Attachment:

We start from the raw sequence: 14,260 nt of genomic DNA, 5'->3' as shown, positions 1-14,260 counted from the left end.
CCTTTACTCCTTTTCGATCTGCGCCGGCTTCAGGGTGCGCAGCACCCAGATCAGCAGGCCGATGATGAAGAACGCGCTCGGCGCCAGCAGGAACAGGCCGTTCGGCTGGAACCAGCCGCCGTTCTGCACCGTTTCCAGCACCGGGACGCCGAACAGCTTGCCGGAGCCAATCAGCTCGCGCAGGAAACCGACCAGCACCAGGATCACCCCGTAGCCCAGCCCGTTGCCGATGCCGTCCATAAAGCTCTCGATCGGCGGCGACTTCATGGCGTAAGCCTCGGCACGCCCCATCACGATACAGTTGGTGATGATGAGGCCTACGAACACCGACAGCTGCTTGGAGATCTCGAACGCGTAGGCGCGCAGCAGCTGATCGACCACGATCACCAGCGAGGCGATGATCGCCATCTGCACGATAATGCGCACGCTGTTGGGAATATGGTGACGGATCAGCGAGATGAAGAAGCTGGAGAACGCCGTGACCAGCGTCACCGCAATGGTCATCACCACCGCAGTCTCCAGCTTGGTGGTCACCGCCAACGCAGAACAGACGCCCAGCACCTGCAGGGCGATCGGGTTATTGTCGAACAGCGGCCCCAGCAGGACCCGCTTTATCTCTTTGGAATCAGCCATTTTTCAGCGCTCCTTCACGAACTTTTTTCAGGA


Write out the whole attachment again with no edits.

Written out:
We start from the raw sequence: 14,260 nt of genomic DNA, 5'->3' as shown, positions 1-14,260 counted from the left end.
CCTTTACTCCTTTTCGATCTGCGCCGGCTTCAGGGTGCGCAGCACCCAGATCAGCAGGCCGATGATGAAGAACGCGCTCGGCGCCAGCAGGAACAGGCCGTTCGGCTGGAACCAGCCGCCGTTCTGCACCGTTTCCAGCACCGGGACGCCGAACAGCTTGCCGGAGCCAATCAGCTCGCGCAGGAAACCGACCAGCACCAGGATCACCCCGTAGCCCAGCCCGTTGCCGATGCCGTCCATAAAGCTCTCGATCGGCGGCGACTTCATGGCGTAAGCCTCGGCACGCCCCATCACGATACAGTTGGTGATGATGAGGCCTACGAACACCGACAGCTGCTTGGAGATCTCGAACGCGTAGGCGCGCAGCAGCTGATCGACCACGATCACCAGCGAGGCGATGATCGCCATCTGCACGATAATGCGCACGCTGTTGGGAATATGGTGACGGATCAGCGAGATGAAGAAGCTGGAGAACGCCGTGACCAGCGTCACCGCAATGGTCATCACCACCGCAGTCTCCAGCTTGGTGGTCACCGCCAACGCAGAACAGACGCCCAGCACCTGCAGGGCGATCGGGTTATTGTCGAACAGCGGCCCCAGCAGGACCCGCTTTATCTCTTTGGAATCAGCCATTTTTCAGCGCTCCTTCACGAACTTTTTTCAGGA